Yet another object of the invention is to provide a structure and manufacture for a formable hockey blade that is strong enough to withstand the rigors of play without undue breaking.
Other objects of the invention will in part be obvious and will in part appear hereinafter.
The invention achieves the foregoing and other objects by providing a formable sports implement, such as a hockey stick blade, and a method for manufacturing the formable sports implement. The apparatus and the method involve providing a fiber reinforced polymer resin structure formable at a predetermined elevated temperature range dependent upon a characteristic of the polymer resin.
In particular, the blade structure employs formable materials, including a polymer resin that, upon selected heating, becomes formable, using relatively low pressure, to a selected curvature or other shape. The structure retains the selected shape upon cooling to normal ambient temperature.
Significantly, relatively low elevated temperatures and low pressures are sufficient to form the sports implement to a desired curvature, and the curve-forming procedure is relatively simple and does not require costly tools. One practice of the invention enables a manufacturer to fabricate a single, standard, non-curved formable sports implement for marketing to multiple retailers. Each retailer can perform a curve-forming or other shaping procedure as specified by each athlete. Once heated and cooled as part of the forming procedure, the sports implement is shaped to suit the individual user and yet is strong enough to withstand many rigors of athletic competition. In comparison, prior art techniques require a manufacturer to fabricate a unique mold for each potentially desirable curvature of the sports implement.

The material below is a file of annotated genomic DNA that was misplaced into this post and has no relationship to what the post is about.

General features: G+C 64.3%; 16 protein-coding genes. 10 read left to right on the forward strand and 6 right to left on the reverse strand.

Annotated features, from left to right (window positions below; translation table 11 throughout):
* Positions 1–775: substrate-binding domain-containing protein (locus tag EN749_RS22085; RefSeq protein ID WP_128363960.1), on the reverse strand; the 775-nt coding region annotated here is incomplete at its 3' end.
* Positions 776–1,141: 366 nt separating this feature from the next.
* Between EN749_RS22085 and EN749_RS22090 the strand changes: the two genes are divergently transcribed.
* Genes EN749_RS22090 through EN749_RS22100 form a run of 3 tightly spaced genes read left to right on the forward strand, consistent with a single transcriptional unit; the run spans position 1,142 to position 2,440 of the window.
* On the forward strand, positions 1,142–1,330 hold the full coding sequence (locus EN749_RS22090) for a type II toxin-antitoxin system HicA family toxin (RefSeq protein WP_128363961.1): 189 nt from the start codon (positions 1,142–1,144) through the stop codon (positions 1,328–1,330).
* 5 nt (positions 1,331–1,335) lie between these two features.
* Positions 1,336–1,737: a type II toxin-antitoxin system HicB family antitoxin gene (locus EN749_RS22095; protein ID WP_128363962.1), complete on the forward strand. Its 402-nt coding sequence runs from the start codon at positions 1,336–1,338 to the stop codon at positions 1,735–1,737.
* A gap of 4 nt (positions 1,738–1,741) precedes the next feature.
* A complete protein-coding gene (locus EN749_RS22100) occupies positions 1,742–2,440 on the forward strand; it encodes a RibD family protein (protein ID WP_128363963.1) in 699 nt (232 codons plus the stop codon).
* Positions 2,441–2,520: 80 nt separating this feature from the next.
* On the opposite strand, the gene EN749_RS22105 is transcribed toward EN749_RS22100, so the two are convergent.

In one aspect, the sports implement of this invention is substantially formable at temperatures exceeding the glass transition temperature of the polymer resin, i.e., those temperatures where the polymer resin changes from a hard and relatively brittle condition to a viscous or rubbery condition. The sports implement is formable to a selected curvature when heated to a temperature exceeding the glass transition temperature of the polymer resin, and retains the selected curvature after the implement is cooled. Furthermore, the sports implement can include a polymer resin modified with an elastomeric compound that selectively modifies the glass transition temperature of the polymer resin.
Accordingly to a further aspect of the invention, the sports implement is made of a composite of polymer resin and fiber selected so that the sports implement becomes formable at a temperature increment above the glass transition temperature of the polymer resin. The temperature increment can range between 20 degrees-60 degrees Fahrenheit above the glass transition temperature. Preferably the sports implement becomes formable at 40 degrees above the glass transition temperature of the polymer resin material. One type of polymer resin useful in the fabrication of a formable blade structure has a glass transition temperature below 212 degrees Fahrenheit, and the temperature to which the blade structure is rapidly heated for shaping need not exceed 250 degrees Fahrenheit.
The polymer resin for the practice of the invention can be either a thermoplastic resin or a thermoset resin. A thermoset resin is fairly rigid at normal ambient temperatures but can be softened by heating to above the glass transition temperature. A thermoplastic resin, on the other hand, can be heated and softened innumerable times without suffering any basic alteration in its characteristics. Thus, a sports implement including a thermoplastic resin can be heated and formed to a selected shape repeatedly.